To say that height is unimportant in our image-obsessed society would be an incredibly tone-deaf statement. You only have to take a quick look at a fashion runway or a billboard, and you will see that tall, muscly men and the slender women on their arms are set as the ultimate aesthetic goals. Commercial fashion models are often a great indicator of what society wants us to look like, so the fact that the average height of a male model is 5’11 speaks volumes. To surmise, to be tall is to be masculine and sexy and to be short, is to not be a ‘real man’. While height may seem like a trivial issue to some, the expectation of men to be tall and strong has undoubtedly had an effect on my life experiences growing up.
I do not remember the first time I realised that I was short. However, I do remember the numerous times I’ve being reminded about my small stature throughout my life, both humorously and maliciously. There have been plenty of instances where people have drawn attention to my height, as if it somehow defines me or determines certain capabilities (other than inhibiting my career as a male model.) Of course, there were some positives to growing up short. I could always fit into the best spots when playing hide and seek, adults assumed that I was well-behaved and innocent and I managed to get away without having an Oyster card two years longer than the rest of my friends. However, the downsides of being a short boy were unsurprisingly pretty significant.
the downsides of being a short boy were unsurprisingly pretty significant
For me personally, I was most aware of my height while growing up, especially in school. Children are known for their propensity to be cruel and I was definitely on the receiving end of teasing about my height during my school years. Thankfully, this never escalated to bullying, but the same cannot be said for other children whose height is different to most. It is also worrying that a number of adults contributed to this labelling of me as abnormally short, whether intentionally or not. Naturally, I always had to sit on the floor in school photos and I was often mistaken as been in one of the younger years.
Some instances, however, were a little harder to stomach. I will never forget when I stood up to ask my teacher a question in Year 7 and she laughed, ‘wow, I’ve never realised how short you are’. Another teacher once referred to me in front of our entire class as the truly cringe-worthy ‘vertically challenged’. Of course, I do not mean to compare this to the experiences of severely bullied children, but to say that those words were not damaging and did not have any effect on me, would be a lie. When I was younger, I often included a plea to be taller in my night-time prayers and I remember researching surgeries that claimed to make you taller online.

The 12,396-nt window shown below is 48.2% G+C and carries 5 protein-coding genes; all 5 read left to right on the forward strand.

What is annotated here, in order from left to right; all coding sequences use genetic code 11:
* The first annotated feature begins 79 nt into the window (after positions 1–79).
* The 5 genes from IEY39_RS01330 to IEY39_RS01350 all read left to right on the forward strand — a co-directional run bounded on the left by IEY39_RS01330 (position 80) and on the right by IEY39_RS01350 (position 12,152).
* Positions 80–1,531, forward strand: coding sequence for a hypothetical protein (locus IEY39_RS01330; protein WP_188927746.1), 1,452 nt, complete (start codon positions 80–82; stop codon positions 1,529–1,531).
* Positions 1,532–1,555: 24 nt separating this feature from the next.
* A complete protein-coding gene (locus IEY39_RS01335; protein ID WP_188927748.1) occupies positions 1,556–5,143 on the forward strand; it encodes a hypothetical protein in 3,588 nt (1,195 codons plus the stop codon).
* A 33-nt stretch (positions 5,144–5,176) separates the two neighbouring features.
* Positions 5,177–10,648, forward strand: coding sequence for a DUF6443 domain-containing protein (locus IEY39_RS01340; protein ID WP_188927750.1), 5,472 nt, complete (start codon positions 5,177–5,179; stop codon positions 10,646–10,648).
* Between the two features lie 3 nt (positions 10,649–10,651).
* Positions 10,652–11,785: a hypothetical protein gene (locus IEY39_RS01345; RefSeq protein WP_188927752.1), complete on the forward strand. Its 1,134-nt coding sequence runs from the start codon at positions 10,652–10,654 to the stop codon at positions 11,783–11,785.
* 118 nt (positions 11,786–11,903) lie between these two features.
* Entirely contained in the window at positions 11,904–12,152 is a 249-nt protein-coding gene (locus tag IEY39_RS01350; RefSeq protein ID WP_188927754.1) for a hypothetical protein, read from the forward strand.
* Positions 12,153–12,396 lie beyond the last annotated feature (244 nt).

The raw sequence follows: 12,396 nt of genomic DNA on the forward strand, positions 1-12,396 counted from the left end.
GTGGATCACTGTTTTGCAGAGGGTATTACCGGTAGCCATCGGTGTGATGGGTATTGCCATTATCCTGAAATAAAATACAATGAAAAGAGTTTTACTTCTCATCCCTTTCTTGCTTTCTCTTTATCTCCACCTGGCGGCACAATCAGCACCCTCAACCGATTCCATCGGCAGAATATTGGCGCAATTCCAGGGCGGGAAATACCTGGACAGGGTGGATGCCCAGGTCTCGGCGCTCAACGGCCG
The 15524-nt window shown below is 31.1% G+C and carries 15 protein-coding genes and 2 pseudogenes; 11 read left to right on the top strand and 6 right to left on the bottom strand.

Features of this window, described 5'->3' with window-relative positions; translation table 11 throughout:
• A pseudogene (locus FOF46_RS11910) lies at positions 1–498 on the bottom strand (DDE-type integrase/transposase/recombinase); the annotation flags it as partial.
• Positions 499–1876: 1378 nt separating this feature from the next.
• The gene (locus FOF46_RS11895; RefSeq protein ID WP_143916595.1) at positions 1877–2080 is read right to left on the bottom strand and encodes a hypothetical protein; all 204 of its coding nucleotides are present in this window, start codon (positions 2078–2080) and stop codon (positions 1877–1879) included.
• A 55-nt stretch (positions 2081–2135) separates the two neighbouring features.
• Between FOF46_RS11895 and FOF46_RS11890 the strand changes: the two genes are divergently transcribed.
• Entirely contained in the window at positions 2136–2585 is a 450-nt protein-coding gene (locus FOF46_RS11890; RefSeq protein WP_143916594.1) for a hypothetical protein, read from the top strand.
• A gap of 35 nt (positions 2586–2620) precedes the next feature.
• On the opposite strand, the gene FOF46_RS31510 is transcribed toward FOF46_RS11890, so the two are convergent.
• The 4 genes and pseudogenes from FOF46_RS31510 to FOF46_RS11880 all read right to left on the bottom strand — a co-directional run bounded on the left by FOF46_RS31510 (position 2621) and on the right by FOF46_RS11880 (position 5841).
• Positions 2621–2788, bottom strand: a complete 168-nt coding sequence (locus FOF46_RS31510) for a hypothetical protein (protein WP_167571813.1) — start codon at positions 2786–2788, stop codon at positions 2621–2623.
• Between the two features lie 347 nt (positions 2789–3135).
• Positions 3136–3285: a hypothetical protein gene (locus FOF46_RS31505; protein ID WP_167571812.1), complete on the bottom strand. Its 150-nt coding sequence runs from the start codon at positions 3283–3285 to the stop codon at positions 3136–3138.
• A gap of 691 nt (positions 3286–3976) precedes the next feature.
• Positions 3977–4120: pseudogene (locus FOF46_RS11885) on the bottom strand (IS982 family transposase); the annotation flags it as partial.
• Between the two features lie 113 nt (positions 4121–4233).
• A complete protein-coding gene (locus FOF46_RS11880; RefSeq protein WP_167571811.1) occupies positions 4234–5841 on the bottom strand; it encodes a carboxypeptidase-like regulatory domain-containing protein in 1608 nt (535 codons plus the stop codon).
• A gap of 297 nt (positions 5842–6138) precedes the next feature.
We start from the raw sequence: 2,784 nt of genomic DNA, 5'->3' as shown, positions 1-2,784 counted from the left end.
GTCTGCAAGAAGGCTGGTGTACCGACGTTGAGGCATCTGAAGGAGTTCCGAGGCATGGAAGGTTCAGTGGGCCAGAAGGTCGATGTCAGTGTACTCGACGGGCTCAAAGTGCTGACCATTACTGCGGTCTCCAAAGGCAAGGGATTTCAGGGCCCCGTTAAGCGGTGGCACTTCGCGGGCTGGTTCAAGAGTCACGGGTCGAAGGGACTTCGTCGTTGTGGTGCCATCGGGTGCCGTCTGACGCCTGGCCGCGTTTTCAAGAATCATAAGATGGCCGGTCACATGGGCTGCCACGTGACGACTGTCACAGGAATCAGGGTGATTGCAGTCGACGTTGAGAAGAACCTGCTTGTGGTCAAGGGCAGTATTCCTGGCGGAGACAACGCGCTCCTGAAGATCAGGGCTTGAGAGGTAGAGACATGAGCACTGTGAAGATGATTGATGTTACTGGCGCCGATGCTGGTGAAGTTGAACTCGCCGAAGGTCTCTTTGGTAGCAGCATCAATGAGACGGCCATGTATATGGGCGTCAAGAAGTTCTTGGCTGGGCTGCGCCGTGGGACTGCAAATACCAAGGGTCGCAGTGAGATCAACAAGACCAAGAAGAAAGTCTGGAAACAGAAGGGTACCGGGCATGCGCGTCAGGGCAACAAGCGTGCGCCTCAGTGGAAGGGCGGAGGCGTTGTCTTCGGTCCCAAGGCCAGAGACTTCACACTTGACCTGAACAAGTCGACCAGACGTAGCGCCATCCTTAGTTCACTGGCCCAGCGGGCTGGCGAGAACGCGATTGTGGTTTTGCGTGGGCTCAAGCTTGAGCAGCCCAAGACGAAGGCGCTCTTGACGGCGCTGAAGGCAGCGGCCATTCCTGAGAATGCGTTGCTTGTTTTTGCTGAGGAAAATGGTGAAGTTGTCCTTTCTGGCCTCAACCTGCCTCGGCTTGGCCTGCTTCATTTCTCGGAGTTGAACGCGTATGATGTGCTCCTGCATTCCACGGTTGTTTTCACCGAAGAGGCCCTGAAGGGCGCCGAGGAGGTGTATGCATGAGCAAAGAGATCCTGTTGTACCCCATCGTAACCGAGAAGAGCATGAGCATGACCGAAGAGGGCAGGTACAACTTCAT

Looking back, this all seems a touch dramatic. Yet, at such a young and impressionable age, I was very conscious of my height and saw it as hindering my ability to be ‘cool’, attractive, or masculine. As I have gotten older, my height started to matter less to me and when I left school and started university, it definitely fell to the back of my mind.
However, on occasion I do realise that I’m surrounded by strapping sports players and it can be easy to think of myself as the ‘other’. While I am not particularly bothered about living up to any of those toxic male stereotypes we have forced upon us, I know that my height does and will affect some people’s perception of me. When I go to job interviews, the first thing prospective employers will notice about me is my height. While they will not necessarily see my height as indicative of my employability, the simple fact is, there are still plenty of people out there who think that being a short man means I cannot be assertive, or an authority figure.
Even worse is the stereotype that any shorter man that shows leadership or is in a position of authority, is suffering from the elusive ‘short-man syndrome’. Just like women’s moods are not dictated by their periods, my desire to be successful or to use the skills I have to lead a team, is not me trying to compensate for my lack of height.
my desire to be successful is not me trying to compensate for my lack of height
I am yet to see how my height will be interpreted in the workplace, but thankfully, it appears as I get older, to be less of an issue. While I will inevitably have to deal with Ellesse-clad guys in clubs who think they can laugh at my stature and people patronisingly bending down when posing for photos with me, I no longer fear that height will determine my success in life. The hard truth is that aesthetics are very important in our current society.
However, there is a slow growing resistance to this, which should be celebrated. In November, Maria Borges became the first black model to wear her natural hair on the Victoria’s Secret runway and this month, Jaden Smith was announced as the new face of Louis Vuitton womenswear. It is clear that attitudes towards appearance are slowly but surely changing and hopefully presumptions about height will form a part of this change. The long and the short of it is that my height does not define me and nor should it define anyone else. Who knows, maybe I will end up on the runway after all…
Read the other side of the Heightism story in part one of the Heightism series.